Mr. Mayor, Please Don’t Resist a Less-Violent Police Department
I’ve never had a bad encounter with the Seattle Police Department. In fact, last year local police officers arrested a stalker who was harassing me, and this month I worked with the SPD to track down a shoplifter. Officers have been cordial, helpful, prompt and friendly.
But it’s clear there’s a very dark side to the Seattle Police Department. A recent Justice Department study found that the SPD has a routine and widespread use of excessive force. Progressive, enlightened Seattle has systemic weaknesses in its police force that put us all in danger.
This problem hit home to me a few months ago when a clergy friend, John Helmiere, was detained and beaten by an SPD officer. John Helmiere, a Dartmouth and Yale graduate, was peacefully protesting at a Port of Seattle demonstration when he was pulled down from behind (as video shows) and then beaten in the face. His story came as a wake-up call, and I started to connect this with other stories like this one, this one and this one and this one involving my friend, Dorli Rainey, that add up to clear evidence of a very significant problem.
Enter the Justice Department. When its carefully crafted study of the SPD was released in December, SPD chief John Diaz responded, “the department is not broken.” Along with Mayor McGinn the city’s response was a puzzling and troubling skepticism in the face of the incontrovertible evidence of the DOJ.
Since the DOJ report, Mayor McGinn has dragged his feet, claiming the DOJ findings would cost $5 million and now $41 million. Our mayor has decided to lock horns with the DOJ in defense of his police department rather than face the sad fact: our department needs help.
While we all appreciate the SPD in its careful and appropriate moments, I believe the City of Seattle deserves a police department that knows how to operate in difficult and emotional moments. I’m very deeply troubled by stories and videos of people who have been subjected to violence because of their racial or ethnic backgrounds, of protestors who have been beaten out of anger, and of other innocent people who found violence at the hands of the SPD rather than safety.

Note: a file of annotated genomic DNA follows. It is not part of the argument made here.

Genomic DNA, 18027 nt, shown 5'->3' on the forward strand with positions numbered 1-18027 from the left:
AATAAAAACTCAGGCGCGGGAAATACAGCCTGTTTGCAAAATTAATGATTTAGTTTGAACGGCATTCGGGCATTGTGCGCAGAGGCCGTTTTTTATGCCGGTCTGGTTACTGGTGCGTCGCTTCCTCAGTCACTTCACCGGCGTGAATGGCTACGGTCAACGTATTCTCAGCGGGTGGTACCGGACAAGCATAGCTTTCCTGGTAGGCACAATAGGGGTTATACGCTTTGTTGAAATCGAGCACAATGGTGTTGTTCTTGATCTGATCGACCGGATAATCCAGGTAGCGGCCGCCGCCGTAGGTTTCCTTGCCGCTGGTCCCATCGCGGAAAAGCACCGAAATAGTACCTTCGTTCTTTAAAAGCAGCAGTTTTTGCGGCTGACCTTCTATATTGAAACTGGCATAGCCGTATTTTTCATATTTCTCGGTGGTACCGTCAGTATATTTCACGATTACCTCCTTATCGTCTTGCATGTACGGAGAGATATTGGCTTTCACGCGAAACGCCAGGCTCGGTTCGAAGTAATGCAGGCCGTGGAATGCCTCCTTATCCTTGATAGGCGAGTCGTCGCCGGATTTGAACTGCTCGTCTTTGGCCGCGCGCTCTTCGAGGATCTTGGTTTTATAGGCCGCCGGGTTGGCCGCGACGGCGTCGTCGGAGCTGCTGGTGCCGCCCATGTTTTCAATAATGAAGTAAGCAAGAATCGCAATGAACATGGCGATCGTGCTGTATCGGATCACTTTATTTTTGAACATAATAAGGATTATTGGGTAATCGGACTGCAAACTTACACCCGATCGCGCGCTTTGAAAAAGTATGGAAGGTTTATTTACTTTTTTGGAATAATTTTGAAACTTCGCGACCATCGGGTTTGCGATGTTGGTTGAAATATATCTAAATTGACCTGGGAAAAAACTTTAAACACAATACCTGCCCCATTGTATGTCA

I don’t believe Mayor McGinn should compromise the safety of the people of the City of Seattle. Why would he want anything other than a well-trained and well-supervised police department? His budgetary concerns seem like a smokescreen designed to protect the status quo at the SPD, and his battle against the DOJ simply enables a culture of abuse in the SPD that hurts people and builds distrust with our police force.
As a leader of the religious community of Seattle, I ask Mayor McGinn not to resist a less-violent police department. Seattle deserves the best out of its officers, and it doesn’t do the citizens or the police any good to fight against reform. Mr. Mayor, your resistance of the DOJ’s recommendations is odd and backwards for our progressive city. Seattle’s taxpayers have consistently accepted responsibility to pay for what government we need, so there’s not a good rationale for giving this less attention and funding than it deserves. The DOJ’s efforts have repaired police departments in other cities. Let’s stop fighting the DOJ and listen carefully to what it has to say, then let’s incorporate those findings into a new SPD that protects and defends without resorting to unnecessary use of force. Seattle deserves a smart, cautious and effective SPD.